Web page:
Reading Devotion. Asceticism and Affectivity in Love’s Mirror
MIRATOR 9:1 (2008)
The Mirror of the Blessed Life of Jesus Christ by Nicholas Love is one of the most significant Middle English devotional texts of the late-medieval period. A translation and adaptation of the Latin Meditationes vitae Christi, an influential Franciscan text from the fourteenth-century, the Mirror had both educational and polemical aims, intended as an accessible meditative guide for the devout laity as well as an orthodox statement against the contemporary Wycliffite heresy. Through its Carthusian monastic origins, in terms of authorship and focus, and its presentation of themes, language, and imagery that hinge on ascetic and affective attitudes, Love’s Mirror provides compelling evidence for the increasing engagement between the monastic and secular spheres in the late Middle Ages, and illustrates the mutual responses inherent in devotional culture.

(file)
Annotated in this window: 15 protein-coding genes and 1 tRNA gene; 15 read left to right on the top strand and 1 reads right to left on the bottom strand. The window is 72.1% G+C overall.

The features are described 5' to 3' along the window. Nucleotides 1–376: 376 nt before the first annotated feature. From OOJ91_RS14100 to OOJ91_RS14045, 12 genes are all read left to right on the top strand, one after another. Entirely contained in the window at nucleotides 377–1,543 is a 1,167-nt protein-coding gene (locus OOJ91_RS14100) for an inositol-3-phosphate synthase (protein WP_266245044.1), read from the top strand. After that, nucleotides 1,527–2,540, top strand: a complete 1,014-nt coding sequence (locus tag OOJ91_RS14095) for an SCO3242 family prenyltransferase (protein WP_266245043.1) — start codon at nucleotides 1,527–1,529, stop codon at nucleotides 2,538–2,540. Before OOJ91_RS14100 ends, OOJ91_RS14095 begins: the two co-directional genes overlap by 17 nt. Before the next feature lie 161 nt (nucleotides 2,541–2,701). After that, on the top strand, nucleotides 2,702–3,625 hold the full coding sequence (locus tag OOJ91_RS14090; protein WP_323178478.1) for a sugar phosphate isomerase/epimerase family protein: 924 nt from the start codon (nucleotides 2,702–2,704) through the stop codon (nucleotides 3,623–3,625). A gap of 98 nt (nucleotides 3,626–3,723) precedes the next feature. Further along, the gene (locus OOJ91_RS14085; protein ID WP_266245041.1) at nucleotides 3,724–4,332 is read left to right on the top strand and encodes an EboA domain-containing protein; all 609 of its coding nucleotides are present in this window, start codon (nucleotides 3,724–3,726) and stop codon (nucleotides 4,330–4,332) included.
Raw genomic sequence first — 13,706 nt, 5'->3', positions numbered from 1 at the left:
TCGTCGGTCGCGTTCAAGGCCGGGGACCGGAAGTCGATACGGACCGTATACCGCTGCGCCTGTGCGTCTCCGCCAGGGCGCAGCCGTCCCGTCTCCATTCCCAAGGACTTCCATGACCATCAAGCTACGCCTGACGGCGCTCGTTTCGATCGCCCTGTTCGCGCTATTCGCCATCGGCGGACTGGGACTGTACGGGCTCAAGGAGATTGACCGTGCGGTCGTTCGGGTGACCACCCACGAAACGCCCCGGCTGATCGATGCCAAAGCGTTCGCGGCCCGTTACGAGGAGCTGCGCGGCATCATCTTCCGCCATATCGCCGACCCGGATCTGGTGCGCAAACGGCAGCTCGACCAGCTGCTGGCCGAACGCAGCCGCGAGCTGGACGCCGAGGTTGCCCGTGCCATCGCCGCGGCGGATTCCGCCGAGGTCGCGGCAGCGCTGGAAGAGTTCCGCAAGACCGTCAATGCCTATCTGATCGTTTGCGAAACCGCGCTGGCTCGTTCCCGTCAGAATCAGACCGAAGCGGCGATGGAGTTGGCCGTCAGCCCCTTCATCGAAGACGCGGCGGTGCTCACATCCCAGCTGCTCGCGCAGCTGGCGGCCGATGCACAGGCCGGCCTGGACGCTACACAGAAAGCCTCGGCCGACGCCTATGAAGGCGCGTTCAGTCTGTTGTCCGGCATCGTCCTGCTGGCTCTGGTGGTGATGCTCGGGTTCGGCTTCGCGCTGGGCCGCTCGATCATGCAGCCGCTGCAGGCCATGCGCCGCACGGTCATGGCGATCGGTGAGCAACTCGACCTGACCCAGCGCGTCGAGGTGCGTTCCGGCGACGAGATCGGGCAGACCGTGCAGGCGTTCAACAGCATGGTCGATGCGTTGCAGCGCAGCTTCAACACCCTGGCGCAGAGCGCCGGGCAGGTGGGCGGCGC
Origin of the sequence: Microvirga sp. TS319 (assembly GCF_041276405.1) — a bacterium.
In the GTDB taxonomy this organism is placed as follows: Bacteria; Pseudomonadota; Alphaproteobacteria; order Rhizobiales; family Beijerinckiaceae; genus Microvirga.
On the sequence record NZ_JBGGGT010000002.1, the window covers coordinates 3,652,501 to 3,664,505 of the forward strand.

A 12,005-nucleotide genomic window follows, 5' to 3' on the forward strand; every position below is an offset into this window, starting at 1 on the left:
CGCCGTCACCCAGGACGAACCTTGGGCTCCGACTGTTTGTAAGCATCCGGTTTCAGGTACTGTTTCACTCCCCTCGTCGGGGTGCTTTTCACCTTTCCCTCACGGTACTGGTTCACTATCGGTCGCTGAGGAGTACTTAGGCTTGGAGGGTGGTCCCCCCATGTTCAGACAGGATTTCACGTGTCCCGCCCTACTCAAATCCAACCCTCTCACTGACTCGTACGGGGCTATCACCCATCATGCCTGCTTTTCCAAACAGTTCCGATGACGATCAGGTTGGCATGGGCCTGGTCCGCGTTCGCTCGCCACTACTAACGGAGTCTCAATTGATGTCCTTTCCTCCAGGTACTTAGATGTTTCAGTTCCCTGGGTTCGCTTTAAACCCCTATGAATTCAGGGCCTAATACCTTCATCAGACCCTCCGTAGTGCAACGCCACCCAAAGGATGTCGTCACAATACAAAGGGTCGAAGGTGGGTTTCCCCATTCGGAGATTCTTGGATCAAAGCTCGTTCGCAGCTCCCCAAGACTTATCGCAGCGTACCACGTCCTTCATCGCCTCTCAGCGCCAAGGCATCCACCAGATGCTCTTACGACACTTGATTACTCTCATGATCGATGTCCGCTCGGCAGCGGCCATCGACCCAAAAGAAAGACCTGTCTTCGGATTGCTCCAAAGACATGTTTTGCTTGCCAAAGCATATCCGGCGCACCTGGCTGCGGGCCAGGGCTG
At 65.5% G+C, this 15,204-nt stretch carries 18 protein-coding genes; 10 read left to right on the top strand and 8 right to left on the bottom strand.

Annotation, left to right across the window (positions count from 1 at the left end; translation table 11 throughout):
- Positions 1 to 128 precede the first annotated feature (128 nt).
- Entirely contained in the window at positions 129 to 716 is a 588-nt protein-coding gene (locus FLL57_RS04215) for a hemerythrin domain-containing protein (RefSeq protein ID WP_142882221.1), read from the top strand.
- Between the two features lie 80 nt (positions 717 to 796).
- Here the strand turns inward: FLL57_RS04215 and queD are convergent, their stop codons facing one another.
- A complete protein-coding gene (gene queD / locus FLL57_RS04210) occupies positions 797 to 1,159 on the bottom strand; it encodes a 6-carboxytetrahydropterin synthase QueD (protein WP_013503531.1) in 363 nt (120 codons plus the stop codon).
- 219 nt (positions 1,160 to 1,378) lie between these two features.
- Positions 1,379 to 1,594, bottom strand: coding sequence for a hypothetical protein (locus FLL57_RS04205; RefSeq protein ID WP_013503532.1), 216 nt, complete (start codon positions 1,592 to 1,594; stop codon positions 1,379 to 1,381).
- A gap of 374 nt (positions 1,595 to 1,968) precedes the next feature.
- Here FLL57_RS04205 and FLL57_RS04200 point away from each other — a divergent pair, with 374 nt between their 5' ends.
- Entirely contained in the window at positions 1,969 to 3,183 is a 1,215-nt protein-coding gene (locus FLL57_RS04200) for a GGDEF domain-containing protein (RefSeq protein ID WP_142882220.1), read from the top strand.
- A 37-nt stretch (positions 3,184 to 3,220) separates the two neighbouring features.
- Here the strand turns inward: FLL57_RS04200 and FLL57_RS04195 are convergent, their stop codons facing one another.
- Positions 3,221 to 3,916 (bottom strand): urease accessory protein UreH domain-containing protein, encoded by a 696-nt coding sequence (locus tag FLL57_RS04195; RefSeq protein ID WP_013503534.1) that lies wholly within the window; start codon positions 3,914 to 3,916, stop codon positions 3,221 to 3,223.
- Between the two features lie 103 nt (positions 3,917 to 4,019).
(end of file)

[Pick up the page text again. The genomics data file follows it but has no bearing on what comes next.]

Introduction: The Mirror of the Blessed Life of Jesus Christ was one of the most popular texts of the late-medieval period in England, with the number of surviving manuscripts surpassed only by a handful of works, including the Wycliffite translation of the Bible, the Prick of Conscience, and the Canterbury Tales. Composed around 1410 by the Carthusian prior Nicholas Love, the Mirror constituted the first complete English translation of the Pseudo-Bonaventuran Meditationes vitae Christi, a popular Franciscan text from the late-fourteenth century, and stood as one of the most important versions of the life of Christ of the pre-modern era. As such, the Mirror is frequently cited in surveys of late-medieval devotion to the humanity and passion of Christ, as well as in studies of the monastic dissemination of themes and techniques of meditative devotion to the laity, particularly by the Carthusians. Yet despite its clear influence and its presentation of archetypical meditative devotions on the life of Christ, the Mirror’s tone is emotionally conservative in comparison with other texts of the period, with the result that it is rarely included in academic discussions of affectivity. In this article, I will examine the affective elements of Love’s Mirror in an effort to re-evaluate its connections to late-medieval devotional culture. I will argue that the Mirror’s Franciscan-Carthusian origins comprise highly affective impulses, and that the Carthusian emphasis on the text as an object of and tool for devotion is characteristic of a peculiarly affective asceticism that imbues texts like the Mirror with added significance and power, which are made accessible to religious and lay readers alike.